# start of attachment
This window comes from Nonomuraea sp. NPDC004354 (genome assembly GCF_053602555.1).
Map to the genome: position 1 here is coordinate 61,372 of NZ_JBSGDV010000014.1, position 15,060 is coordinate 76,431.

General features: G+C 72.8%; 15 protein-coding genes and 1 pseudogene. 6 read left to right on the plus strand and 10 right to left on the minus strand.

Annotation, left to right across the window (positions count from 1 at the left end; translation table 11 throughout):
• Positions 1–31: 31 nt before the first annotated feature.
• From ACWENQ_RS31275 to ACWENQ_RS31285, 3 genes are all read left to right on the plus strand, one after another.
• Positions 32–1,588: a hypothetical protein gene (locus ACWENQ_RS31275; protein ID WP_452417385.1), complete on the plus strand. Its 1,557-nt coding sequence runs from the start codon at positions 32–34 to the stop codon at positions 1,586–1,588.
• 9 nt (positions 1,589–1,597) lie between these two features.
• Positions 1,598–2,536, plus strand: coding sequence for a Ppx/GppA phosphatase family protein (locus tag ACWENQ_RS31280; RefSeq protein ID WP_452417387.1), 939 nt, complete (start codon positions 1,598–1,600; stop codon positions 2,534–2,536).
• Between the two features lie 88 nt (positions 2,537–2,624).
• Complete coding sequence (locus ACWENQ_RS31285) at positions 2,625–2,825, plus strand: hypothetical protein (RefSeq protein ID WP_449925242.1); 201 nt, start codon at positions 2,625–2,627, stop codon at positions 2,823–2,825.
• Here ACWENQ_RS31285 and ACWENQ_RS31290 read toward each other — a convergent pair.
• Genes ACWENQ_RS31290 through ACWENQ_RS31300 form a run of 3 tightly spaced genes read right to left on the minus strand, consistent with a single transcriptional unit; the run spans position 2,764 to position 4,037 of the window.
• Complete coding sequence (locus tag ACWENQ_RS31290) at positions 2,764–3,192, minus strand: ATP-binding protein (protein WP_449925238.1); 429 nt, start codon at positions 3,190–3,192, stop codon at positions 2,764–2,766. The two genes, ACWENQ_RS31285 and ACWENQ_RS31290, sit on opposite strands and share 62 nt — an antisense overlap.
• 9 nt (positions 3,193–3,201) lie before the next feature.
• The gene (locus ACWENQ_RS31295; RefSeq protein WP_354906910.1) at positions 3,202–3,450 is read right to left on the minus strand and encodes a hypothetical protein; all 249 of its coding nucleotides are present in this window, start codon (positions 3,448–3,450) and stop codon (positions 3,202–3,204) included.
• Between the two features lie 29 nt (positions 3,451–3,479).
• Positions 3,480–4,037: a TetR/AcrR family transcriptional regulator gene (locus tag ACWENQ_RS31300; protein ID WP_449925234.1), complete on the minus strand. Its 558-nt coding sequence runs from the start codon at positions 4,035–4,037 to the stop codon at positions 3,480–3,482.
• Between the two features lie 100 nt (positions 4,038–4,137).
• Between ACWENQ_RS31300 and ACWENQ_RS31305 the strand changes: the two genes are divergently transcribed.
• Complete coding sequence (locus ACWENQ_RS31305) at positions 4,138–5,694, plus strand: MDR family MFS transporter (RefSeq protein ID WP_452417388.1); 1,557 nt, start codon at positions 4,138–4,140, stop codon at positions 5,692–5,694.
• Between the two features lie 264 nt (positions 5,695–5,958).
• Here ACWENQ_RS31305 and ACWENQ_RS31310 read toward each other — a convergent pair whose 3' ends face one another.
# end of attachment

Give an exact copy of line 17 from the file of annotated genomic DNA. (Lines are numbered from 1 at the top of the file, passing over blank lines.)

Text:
• Between the two features lie 29 nt (positions 3,451–3,479).